On Vintage and Parker Power
WHEN MOST OF US PURCHASE a bottle of wine—either in a retail shop or restaurant—we have to make a number of judgment calls. Which wine will work best with tonight's dinner? Do we want to stick with the familiar or try something new? Is there a particular grape varietal we crave, and if so, which producers make our favorite wine from that grape? How much do we want to spend? To which part of the wine world do we want to make a virtual journey? If you trust someone's palate more than your own, you might even want to consider what "score" a wine received in a wine magazine or newsletter, or at a web site.
The good news about choosing wine in 2011 is that there has never been a time in history when so much good wine was available, and at such affordable prices. Gone are the days when you had to spend a lot to get a good, even great, bottle of wine. So we make our aesthetic, geographical and gustatory judgments, figure out what we can afford to pay, and choose a wine. It's as easy, and as much fun, as that.
But hold on. There's another potential issue to deal with in choosing a wine, and it's one that few think about very often. That issue is the vintage of the wine—the year in which the grapes were harvested. We always notice the vintage year on the label of still wine. The overwhelming majority of sparkling wines, including true Champagne and fortified wines (and unless we're talking about vintage-dated Port or Madeira) are "non-vintage," sometimes politely referred to as "multi-vintage."
But, in the modern era of wine, what does the vintage year really mean? (I should point out that some of the least expensive varietal-labeled wines, including Two-Buck Chuck (at Trader Joe's) and [yellow tail™] (at any wine shop) are vintage-dated wines. At the same time, some of the rarest and most expensive wines in the world, great Bordeaux, Burgundy, Barolo, Brunello, Rioja, fine Cabernet Sauvignon, Pinot Noir, Merlot, Chardonnay, Sauvignon Blanc, Riesling, and on and on, also display their vintage years prominently on their labels.)
If you can find a qualitative difference in taste between a 2008 and 2009 Two Buck Chuck or [yellow tail], then you're either a much better wine taster than me, or you're suffering from some sort of delusion. Notice also that in mass-produced wine such as these two (and many others), there is no difference in price based on the vintage, and that is as it should be. Wines produced on a mass scale are "engineered"—to be predictable, to taste a certain way to please the consumer, and to offer the perception of value. Perhaps the use of vintage dating adds to that perception in most of the wine in the marketplace—although we may not seriously consider what vintage year appears on a label, we would be disappointed to find a label without that year prominently displayed, and perhaps judge the wine to be somehow inferior. The inclusion of a vintage on wine that is predictably the same on a year-to-year basis is called marketing (some might call it mass hypnosis, but that's a discussion for another column).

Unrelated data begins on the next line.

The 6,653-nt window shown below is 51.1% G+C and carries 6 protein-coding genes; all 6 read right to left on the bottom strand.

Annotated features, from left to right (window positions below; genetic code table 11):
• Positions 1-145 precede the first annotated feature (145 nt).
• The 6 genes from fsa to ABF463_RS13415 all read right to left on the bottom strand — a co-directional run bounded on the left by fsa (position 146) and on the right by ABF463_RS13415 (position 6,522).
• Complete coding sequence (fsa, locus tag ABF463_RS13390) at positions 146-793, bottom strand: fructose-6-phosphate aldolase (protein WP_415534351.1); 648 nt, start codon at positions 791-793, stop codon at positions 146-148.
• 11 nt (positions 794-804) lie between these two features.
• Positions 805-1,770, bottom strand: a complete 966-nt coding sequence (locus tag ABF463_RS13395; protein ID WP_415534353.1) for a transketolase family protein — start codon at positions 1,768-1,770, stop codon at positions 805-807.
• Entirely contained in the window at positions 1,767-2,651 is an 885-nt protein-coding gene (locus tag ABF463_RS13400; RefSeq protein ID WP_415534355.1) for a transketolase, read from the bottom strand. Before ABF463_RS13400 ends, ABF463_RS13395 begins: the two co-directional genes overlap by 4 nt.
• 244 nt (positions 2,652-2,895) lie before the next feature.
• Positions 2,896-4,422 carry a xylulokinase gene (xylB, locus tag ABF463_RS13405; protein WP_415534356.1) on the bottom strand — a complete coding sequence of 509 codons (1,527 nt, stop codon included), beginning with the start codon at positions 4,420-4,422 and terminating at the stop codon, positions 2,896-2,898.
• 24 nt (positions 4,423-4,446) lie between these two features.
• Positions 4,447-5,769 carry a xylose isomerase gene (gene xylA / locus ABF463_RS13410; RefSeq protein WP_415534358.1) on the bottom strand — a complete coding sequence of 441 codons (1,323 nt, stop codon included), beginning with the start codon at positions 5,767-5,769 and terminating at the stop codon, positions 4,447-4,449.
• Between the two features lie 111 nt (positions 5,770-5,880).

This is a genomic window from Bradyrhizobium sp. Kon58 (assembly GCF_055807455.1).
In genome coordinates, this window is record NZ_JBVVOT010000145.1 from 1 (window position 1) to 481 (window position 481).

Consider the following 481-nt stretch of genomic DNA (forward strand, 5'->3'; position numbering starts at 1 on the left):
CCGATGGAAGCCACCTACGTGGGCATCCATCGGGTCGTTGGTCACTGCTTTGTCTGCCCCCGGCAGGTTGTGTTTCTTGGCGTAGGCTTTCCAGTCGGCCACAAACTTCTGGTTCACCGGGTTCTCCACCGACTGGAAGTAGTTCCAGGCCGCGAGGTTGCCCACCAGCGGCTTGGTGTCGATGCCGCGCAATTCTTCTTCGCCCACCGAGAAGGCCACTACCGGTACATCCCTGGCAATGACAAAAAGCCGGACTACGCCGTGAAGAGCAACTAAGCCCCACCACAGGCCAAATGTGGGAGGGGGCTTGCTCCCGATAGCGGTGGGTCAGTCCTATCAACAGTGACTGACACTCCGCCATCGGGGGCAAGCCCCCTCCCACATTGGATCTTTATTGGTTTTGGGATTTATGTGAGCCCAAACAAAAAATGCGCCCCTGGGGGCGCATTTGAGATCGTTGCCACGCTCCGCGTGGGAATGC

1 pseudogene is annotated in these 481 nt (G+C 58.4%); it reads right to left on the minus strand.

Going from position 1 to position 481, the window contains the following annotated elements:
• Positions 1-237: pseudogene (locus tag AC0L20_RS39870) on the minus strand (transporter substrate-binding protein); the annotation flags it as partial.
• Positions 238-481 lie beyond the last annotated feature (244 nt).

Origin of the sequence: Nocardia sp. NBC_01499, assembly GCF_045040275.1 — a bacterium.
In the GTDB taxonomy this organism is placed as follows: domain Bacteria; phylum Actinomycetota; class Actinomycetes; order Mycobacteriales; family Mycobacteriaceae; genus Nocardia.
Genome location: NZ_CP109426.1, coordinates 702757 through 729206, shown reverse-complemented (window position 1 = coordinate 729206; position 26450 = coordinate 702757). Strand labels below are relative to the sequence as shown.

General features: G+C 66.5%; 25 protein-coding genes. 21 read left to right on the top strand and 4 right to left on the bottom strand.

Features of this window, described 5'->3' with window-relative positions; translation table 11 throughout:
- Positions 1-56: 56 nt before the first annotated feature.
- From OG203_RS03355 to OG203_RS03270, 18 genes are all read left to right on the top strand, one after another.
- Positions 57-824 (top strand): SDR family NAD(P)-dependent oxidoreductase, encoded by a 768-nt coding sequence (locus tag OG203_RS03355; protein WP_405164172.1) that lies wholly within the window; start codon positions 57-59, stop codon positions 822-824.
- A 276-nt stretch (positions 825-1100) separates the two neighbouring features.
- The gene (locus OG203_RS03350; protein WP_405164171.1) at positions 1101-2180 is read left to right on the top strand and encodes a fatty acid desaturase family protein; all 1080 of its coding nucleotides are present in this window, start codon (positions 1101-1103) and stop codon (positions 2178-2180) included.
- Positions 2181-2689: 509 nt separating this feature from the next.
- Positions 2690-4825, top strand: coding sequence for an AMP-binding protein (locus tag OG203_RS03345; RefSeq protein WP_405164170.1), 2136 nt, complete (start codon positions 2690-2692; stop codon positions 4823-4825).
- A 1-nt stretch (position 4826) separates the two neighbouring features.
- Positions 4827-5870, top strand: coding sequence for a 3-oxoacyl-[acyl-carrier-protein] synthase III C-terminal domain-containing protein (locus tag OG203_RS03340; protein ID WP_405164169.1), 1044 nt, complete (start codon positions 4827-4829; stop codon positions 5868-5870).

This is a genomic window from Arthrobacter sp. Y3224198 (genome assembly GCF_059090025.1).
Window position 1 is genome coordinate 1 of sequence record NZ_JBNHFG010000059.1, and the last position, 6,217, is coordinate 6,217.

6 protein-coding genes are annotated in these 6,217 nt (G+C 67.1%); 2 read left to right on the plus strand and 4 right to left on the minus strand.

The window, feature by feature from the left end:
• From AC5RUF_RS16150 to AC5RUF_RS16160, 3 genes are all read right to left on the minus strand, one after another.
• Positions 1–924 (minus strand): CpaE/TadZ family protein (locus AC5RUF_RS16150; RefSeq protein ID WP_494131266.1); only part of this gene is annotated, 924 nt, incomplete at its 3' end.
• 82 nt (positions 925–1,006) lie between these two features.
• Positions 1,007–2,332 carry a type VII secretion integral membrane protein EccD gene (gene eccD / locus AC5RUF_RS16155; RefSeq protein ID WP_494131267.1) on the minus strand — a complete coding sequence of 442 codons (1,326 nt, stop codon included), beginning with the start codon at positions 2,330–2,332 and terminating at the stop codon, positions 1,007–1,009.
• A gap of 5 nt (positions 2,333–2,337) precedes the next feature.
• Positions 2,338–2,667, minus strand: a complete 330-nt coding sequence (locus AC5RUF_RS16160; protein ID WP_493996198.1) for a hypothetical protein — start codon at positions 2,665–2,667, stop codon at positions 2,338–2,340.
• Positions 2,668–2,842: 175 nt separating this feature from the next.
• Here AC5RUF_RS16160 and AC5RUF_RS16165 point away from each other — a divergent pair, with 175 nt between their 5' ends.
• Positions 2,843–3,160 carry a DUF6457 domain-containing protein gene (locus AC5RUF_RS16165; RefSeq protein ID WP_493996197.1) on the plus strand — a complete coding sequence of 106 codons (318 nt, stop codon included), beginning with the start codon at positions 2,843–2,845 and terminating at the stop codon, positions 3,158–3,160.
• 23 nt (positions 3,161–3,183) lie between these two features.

At least 75 percent of wine purchased in the United States is consumed within 24 hours
We live in a world where more than 90 percent of the wine produced—far in excess of a billion bottles per year—is consumed within two years of vintage (remember, we are talking about the year in which the grapes were harvested, not the year in which the wine was produced, bottled and shipped, so that is a very small window of time from the vine to the empty bottle or box). Consider also that most wines are best consumed within two or three years of vintage and the old Orson Welles caveat to "drink no wine before its time" has little meaning in the world of enjoying wine as an everyday drink with our meals.
Add to this the fact that, much like the rest of the world, at least 75 percent of wine purchased in the United States is consumed within 24 hours—95 percent of that wine is consumed within two weeks of purchase, and we see that Americans, who now collectively drink more wine than the citizens of any other nation, truly enjoy wine, vintage be damned.
So, has vintage lost its importance altogether? It depends. Vintage is the last thing most people who enjoy wine think about, unless it's to make sure that the white wine they're buying is not too old. However, a small percentage of wine drinkers pay very close attention to vintage when purchasing wine. These folks are purchasing special wines, usually very expensive wines—wines for special occasions, dinners and celebrations, wines that by their price tag and pedigree seem to anoint the purchaser with prestige. Importantly, this category of wine consumer also includes those who buy wine not primarily as an object of pleasure but as an investment. This is where vintage matters.